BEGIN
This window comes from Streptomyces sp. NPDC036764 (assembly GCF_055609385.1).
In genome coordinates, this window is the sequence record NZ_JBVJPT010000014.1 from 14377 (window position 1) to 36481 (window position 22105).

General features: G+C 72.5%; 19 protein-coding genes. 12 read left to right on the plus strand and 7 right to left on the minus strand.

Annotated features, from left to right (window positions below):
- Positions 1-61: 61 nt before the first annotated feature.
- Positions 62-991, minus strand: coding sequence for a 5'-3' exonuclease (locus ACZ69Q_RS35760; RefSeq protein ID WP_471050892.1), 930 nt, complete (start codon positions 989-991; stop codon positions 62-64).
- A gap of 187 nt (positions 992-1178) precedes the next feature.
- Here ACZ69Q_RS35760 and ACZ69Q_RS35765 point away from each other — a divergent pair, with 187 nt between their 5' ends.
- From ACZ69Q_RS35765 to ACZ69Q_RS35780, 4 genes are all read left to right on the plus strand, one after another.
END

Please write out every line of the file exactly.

This window comes from Streptomyces sp. NPDC036764 (assembly GCF_055609385.1).
In genome coordinates, this window is the sequence record NZ_JBVJPT010000014.1 from 14377 (window position 1) to 36481 (window position 22105).

General features: G+C 72.5%; 19 protein-coding genes. 12 read left to right on the plus strand and 7 right to left on the minus strand.

Annotated features, from left to right (window positions below):
- Positions 1-61: 61 nt before the first annotated feature.
- Positions 62-991, minus strand: coding sequence for a 5'-3' exonuclease (locus ACZ69Q_RS35760; RefSeq protein ID WP_471050892.1), 930 nt, complete (start codon positions 989-991; stop codon positions 62-64).
- A gap of 187 nt (positions 992-1178) precedes the next feature.
- Here ACZ69Q_RS35760 and ACZ69Q_RS35765 point away from each other — a divergent pair, with 187 nt between their 5' ends.
- From ACZ69Q_RS35765 to ACZ69Q_RS35780, 4 genes are all read left to right on the plus strand, one after another.